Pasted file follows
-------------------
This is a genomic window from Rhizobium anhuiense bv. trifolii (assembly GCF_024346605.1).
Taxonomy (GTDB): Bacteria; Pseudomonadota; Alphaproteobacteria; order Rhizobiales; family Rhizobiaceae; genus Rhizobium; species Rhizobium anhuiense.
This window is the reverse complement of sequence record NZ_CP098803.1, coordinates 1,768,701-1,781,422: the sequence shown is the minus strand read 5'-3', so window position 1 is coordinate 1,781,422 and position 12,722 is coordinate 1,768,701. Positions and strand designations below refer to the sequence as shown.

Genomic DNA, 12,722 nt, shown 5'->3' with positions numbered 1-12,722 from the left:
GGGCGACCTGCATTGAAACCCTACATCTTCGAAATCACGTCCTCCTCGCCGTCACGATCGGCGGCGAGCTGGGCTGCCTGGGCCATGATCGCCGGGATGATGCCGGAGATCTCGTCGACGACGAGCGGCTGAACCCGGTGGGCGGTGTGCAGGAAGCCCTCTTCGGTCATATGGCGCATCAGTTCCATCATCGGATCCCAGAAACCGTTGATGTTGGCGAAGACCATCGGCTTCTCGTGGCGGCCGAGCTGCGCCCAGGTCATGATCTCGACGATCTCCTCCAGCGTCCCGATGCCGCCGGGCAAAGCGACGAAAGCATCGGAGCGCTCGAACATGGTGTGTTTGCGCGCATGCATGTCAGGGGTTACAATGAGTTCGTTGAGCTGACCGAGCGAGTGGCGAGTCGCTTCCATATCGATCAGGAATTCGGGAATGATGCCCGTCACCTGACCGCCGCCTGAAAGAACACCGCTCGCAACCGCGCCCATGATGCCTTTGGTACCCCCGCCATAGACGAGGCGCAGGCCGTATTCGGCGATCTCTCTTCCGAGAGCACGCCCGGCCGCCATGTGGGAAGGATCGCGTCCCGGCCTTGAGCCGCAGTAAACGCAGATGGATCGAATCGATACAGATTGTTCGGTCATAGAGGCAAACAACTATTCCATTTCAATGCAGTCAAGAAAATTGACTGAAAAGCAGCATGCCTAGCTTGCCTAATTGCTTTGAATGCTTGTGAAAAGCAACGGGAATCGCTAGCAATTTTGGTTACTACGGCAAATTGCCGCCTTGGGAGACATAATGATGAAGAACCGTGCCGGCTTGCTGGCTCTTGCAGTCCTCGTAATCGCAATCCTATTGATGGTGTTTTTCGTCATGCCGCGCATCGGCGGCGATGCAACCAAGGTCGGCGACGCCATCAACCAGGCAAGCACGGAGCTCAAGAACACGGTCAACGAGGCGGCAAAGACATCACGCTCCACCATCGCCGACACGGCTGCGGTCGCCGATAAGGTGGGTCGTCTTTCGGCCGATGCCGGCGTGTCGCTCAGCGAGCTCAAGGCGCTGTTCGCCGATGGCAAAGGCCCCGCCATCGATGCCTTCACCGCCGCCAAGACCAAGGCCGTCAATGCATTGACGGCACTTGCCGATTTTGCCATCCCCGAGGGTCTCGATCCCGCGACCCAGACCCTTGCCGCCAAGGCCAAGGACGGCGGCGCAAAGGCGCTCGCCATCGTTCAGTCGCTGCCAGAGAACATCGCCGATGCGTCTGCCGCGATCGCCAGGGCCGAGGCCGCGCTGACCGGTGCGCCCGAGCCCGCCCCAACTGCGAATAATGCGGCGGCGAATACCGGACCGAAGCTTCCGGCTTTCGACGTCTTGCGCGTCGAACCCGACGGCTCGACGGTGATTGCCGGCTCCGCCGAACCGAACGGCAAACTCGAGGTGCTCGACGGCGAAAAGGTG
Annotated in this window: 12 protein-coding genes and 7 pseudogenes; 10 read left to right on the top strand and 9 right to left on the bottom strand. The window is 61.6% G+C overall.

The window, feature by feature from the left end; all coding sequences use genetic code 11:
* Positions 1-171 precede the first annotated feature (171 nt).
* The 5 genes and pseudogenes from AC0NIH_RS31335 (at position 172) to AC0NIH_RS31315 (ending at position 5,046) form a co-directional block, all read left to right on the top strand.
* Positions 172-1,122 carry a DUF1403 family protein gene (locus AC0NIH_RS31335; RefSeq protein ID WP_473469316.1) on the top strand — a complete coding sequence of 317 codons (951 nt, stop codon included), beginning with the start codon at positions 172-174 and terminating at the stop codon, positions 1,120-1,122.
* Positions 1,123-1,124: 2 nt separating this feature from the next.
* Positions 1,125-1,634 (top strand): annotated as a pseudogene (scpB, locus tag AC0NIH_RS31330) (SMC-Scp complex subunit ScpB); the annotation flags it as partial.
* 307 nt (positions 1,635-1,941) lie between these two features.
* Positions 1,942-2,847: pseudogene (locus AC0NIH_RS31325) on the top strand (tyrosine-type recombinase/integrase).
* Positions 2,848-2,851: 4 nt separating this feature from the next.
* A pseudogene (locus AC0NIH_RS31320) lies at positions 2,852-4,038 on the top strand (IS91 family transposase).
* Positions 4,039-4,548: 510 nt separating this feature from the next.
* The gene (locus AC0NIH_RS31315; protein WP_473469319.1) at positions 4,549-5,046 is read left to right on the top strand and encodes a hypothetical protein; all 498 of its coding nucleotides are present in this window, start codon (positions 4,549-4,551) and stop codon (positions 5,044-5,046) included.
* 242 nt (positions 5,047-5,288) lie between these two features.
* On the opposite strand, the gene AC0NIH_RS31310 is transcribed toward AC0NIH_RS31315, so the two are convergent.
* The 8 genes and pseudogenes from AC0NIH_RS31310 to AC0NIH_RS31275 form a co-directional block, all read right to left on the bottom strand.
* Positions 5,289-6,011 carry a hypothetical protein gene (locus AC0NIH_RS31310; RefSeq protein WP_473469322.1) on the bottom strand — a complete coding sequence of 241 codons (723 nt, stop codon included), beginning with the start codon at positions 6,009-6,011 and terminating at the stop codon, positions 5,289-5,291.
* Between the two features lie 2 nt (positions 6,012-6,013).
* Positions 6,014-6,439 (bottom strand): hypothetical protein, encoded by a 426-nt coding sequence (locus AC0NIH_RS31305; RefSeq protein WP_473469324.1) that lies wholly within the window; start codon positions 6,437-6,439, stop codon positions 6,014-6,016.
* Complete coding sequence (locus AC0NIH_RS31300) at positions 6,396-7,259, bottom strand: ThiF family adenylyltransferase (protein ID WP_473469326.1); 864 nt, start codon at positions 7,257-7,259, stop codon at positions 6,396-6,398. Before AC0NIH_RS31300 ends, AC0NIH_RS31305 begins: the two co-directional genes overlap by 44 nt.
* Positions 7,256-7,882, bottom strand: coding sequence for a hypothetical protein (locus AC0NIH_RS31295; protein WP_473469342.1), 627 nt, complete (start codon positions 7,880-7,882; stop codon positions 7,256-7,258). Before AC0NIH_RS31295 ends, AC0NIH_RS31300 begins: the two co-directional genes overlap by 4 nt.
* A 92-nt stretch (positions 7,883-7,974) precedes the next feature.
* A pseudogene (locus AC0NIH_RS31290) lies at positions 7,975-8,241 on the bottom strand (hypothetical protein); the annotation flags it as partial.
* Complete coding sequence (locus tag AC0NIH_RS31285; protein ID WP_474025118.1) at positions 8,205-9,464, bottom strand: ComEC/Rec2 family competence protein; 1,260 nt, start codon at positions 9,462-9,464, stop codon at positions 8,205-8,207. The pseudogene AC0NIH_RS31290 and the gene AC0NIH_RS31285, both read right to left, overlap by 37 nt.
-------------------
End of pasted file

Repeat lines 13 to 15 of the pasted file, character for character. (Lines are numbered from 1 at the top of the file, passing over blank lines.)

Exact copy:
* 307 nt (positions 1,635-1,941) lie between these two features.
* Positions 1,942-2,847: pseudogene (locus AC0NIH_RS31325) on the top strand (tyrosine-type recombinase/integrase).
* Positions 2,848-2,851: 4 nt separating this feature from the next.